2015 TOTAL WORD COUNT = 68623
Everyone loves a hero.
But you can’t have a good hero without a good villain. While most of us would love to live the life of the heroes we create, maybe putting a little bit of ourselves into them as we bring them to existence on the page, we sometimes tend to leave the villain as little more than a two dimensional foil; something evil to punch.
I’m as guilty as the next with this. Often my villains are cartoony, paper thin, and lacking any sensible motivation (there must be a good reason to take over the world, right?). Most of the time I’ve build on the foundation of a school bully, or picked apart the evil doers who dominated my childhoods Saturday mornings.
However, while working on the second draft for CHRIS AND MIKE vs THE RISING DEAD, I realised I was doing it again, and this time I set out to do something about it.
The story itself contains several villains; with smaller bit-part ones being set up for later adventures. But the main villain, a man named Jack Redit, is the main focus for our heroes’ attention.
The first draft version of Jack was thin. Wafer thin. He was brought into the story slowly within a prologue (unnamed), went on to attack an innocent man around the midway point (still unnamed) and then popped up at the finale, proto-formed and raring to go, despite not having once made contact with, or made mention of, Chris and Mike
I doesn’t take a genius to know that this was bad, bad writing. Of course that’s what first drafts are for. Jack didn’t exist as more than a fart in the wind during the first two weeks of CampNaNo. There was a place holder, a stickman, nothing more, and all it own was the word villain written across its forehead.
The second draft was where flesh met bone. For starters the walking, talking gorilla got a name and a back story of his very own. But he was just a henchman. What about the stories proper antagonist? Jack was still a shadow of what I needed; no name, no past, no reason to take over the world. He was still just written in the body of the text as ‘Main Zombie’. And it was because I was making the mistake of focusing on my two heroes; two characters that I’d been building and shaping since their first appearance in flash fiction back in January. They’ve formed slowly over 30+ pieces of flash fiction, as well as the first draft of the novella. They’re the most formed characters in the story world. But it means diddly squat if they end up fighting a cardboard cut-out bad guy.
Of course making the decision to start work on the villain was one thing. I didn’t know how much it would reshape the story.
The main thing to remember with the villain is that they think they are in the right. Have you ever watched an argument and thought “they both have valid points” or “pros and cons on each side”. A great villain thinks that they are the good guy in their own little world, and it’s those dastardly ‘heroes’ who are preventing them from making the world a better place.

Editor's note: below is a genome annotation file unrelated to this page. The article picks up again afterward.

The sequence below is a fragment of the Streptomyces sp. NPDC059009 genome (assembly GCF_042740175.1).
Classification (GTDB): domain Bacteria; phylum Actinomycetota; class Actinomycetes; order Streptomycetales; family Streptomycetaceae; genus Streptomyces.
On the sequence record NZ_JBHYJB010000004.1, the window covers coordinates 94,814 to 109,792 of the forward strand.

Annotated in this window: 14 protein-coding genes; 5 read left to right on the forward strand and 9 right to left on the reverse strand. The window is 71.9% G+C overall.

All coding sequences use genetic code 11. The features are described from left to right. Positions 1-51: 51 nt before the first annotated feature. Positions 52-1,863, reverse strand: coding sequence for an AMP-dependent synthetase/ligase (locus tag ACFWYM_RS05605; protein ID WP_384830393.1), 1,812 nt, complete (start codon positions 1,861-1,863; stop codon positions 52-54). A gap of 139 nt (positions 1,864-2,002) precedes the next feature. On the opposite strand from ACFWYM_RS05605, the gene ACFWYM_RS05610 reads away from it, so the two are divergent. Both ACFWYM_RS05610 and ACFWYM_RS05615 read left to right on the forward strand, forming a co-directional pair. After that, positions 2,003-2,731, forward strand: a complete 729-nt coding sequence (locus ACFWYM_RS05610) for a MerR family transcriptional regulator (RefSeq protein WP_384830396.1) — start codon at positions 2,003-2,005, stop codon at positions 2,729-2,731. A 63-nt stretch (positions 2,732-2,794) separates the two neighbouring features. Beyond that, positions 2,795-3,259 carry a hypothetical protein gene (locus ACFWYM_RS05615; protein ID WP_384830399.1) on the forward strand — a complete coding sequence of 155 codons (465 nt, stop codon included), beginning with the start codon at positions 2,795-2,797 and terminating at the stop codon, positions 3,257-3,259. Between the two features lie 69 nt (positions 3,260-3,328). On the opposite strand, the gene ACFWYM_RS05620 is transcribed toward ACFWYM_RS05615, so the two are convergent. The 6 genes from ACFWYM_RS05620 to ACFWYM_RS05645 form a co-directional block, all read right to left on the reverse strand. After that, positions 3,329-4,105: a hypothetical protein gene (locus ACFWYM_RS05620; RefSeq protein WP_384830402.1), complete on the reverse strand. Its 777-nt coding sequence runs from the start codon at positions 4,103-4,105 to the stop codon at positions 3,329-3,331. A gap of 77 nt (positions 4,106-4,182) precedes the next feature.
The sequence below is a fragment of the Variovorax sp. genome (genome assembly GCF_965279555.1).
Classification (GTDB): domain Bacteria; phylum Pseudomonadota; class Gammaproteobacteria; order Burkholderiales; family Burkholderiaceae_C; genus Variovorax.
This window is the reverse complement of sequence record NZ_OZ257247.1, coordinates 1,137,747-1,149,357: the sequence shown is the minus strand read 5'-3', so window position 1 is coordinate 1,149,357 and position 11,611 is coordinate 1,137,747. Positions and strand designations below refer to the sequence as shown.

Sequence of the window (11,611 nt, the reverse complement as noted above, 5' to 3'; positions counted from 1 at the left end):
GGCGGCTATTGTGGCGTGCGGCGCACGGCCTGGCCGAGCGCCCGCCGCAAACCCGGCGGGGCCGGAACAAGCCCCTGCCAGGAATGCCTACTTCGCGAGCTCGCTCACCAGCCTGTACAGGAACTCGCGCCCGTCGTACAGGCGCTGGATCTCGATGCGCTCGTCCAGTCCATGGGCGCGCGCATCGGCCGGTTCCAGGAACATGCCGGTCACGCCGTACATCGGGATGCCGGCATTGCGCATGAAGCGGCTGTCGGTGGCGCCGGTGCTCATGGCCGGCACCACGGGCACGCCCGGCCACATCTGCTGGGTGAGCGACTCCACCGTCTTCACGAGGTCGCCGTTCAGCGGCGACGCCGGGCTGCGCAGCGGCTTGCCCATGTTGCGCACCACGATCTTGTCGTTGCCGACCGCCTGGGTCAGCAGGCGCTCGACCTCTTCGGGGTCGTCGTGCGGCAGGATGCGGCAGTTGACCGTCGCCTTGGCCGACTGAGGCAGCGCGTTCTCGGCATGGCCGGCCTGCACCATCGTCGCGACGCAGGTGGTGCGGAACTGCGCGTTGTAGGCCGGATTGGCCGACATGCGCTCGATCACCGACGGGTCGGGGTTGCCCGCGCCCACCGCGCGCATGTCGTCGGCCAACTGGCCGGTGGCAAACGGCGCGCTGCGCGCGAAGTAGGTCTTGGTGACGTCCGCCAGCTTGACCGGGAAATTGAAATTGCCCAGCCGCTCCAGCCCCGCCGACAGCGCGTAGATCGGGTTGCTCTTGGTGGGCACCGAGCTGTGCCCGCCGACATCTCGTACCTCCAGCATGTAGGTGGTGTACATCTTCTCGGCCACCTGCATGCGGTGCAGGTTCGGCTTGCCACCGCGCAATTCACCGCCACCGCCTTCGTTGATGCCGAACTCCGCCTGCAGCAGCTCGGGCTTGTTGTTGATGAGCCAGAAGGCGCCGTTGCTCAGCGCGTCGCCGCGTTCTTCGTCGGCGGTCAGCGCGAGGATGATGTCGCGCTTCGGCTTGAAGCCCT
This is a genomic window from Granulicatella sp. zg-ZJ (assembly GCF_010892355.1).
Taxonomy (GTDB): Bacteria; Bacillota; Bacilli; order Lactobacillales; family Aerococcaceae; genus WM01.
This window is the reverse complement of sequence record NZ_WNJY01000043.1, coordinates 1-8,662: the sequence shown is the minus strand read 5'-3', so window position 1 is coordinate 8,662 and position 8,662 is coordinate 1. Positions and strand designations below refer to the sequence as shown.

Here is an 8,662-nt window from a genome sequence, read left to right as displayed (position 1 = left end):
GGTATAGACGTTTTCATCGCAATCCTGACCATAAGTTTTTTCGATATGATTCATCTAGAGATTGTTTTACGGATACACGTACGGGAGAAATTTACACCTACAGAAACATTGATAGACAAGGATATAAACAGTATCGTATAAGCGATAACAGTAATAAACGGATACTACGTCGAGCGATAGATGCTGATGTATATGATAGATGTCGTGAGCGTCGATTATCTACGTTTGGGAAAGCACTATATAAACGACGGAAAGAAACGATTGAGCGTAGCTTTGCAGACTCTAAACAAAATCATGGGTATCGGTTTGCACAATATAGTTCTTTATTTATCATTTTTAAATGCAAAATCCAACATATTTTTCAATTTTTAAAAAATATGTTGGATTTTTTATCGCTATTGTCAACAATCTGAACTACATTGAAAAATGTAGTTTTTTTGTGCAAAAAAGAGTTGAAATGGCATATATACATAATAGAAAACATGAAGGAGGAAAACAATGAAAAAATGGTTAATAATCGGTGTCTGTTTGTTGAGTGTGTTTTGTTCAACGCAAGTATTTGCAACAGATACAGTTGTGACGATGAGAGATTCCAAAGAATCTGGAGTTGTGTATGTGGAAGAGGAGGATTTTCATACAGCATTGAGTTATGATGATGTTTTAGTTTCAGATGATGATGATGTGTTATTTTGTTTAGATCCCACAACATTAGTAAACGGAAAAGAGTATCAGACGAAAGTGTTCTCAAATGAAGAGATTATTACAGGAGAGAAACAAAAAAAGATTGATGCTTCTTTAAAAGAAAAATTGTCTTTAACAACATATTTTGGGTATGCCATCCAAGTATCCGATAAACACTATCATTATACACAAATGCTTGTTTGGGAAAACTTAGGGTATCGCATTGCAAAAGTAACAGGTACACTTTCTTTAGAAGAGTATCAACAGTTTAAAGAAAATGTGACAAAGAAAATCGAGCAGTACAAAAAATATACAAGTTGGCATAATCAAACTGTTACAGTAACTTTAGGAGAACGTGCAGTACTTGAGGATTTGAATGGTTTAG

So that’s what you need to do; step out from behind the heroes view of the world for a second, and think about the real reason why the villain is trying to achieve their goal. It shouldn’t be because ‘they can’, or because they ‘just like blowing shit up’ (I know, I know; “some men just like to watch the world burn”). Maybe they were wronged in their past. Maybe they think that sacrificing ten percent of a population is worth it if it means protecting the rest (see Watchman, Utoipia). And the reason they send their henchmen to stop the hero(es) is because those super annoying do-gooders are the only threat to their carefully laid out plans.
I took Jack Redit to one side and wondered what his situation was. At first he was just happy to be back from the dead and eager to cause chaos. This is fine, if basic, but I wanted readers to sympathise with him a little.
Slowly but surely, in the last couple of weeks (when my neighbour isn’t forcing me to find quieter places to write due to his ongoing DIY project), I’ve been fleshing out (no pun intended) this undead villain and finding out what exactly makes him tick. And I think it’s going to make the story much better.
For starters, we see a little more of him. Not an equal share of the story compared to Chris and Mike, but way more than his original 2% page count. I’ve added in a few scenes at a steady pace through the story, enough to keep him in the readers mind, as well as to divide up the story with interludes, carefully controlling the pacing. I’ve intertwined his past with that of one of the heroes to, that way giving Chris more of a reason to take Jack ‘personally’ than if he was just the random, big-bad of the week. And finally, I’ve given Jack a subplot involving his past, something he needs to deal with outside of the main story, something besides carrying out his orders to just cause carnage.
Overall this will bring down the maniacal, mustache-twirling, punchy-punchy finale and give the closing scenes a little more thinky-thinky in its execution.
Hopefully Jack Redit is a worthy adversary for my two heroes. Hopefully the story benefits from his expansion.
How about you? Do you give you bad guys as much love and attention as the good guys? How do you go about making the reader care just as much for the villains outcome as for that of you heroes?
I’m off now to write that heart wrenching, gut punch of a scene.
See you in seven.